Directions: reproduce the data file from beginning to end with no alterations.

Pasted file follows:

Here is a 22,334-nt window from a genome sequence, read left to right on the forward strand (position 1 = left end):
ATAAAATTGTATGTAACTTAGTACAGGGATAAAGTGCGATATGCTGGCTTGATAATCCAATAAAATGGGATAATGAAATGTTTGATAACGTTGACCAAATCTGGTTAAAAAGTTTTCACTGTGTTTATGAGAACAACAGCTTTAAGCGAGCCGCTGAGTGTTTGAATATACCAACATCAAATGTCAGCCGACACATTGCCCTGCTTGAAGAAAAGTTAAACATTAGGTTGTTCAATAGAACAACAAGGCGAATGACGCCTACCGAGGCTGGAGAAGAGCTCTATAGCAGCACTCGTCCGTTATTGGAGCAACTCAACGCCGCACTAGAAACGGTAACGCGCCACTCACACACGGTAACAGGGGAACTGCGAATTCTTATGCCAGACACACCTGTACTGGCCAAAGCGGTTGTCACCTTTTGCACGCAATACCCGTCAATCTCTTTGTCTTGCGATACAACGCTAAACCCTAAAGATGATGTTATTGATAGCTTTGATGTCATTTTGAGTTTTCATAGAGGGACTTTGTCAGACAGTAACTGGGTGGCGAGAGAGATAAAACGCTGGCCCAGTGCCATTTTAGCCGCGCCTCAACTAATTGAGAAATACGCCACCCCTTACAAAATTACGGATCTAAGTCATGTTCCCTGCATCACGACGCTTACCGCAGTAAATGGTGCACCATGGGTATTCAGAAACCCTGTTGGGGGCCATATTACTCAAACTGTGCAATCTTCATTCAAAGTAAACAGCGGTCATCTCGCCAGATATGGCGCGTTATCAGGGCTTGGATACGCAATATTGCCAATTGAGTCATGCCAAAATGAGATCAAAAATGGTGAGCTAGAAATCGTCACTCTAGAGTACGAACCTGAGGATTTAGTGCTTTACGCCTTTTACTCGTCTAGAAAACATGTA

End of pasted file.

Here is a 22,334-nt window from a genome sequence, read left to right on the forward strand (position 1 = left end):
ATAAAATTGTATGTAACTTAGTACAGGGATAAAGTGCGATATGCTGGCTTGATAATCCAATAAAATGGGATAATGAAATGTTTGATAACGTTGACCAAATCTGGTTAAAAAGTTTTCACTGTGTTTATGAGAACAACAGCTTTAAGCGAGCCGCTGAGTGTTTGAATATACCAACATCAAATGTCAGCCGACACATTGCCCTGCTTGAAGAAAAGTTAAACATTAGGTTGTTCAATAGAACAACAAGGCGAATGACGCCTACCGAGGCTGGAGAAGAGCTCTATAGCAGCACTCGTCCGTTATTGGAGCAACTCAACGCCGCACTAGAAACGGTAACGCGCCACTCACACACGGTAACAGGGGAACTGCGAATTCTTATGCCAGACACACCTGTACTGGCCAAAGCGGTTGTCACCTTTTGCACGCAATACCCGTCAATCTCTTTGTCTTGCGATACAACGCTAAACCCTAAAGATGATGTTATTGATAGCTTTGATGTCATTTTGAGTTTTCATAGAGGGACTTTGTCAGACAGTAACTGGGTGGCGAGAGAGATAAAACGCTGGCCCAGTGCCATTTTAGCCGCGCCTCAACTAATTGAGAAATACGCCACCCCTTACAAAATTACGGATCTAAGTCATGTTCCCTGCATCACGACGCTTACCGCAGTAAATGGTGCACCATGGGTATTCAGAAACCCTGTTGGGGGCCATATTACTCAAACTGTGCAATCTTCATTCAAAGTAAACAGCGGTCATCTCGCCAGATATGGCGCGTTATCAGGGCTTGGATACGCAATATTGCCAATTGAGTCATGCCAAAATGAGATCAAAAATGGTGAGCTAGAAATCGTCACTCTAGAGTACGAACCTGAGGATTTAGTGCTTTACGCCTTTTACTCGTCTAGAAAACATGTA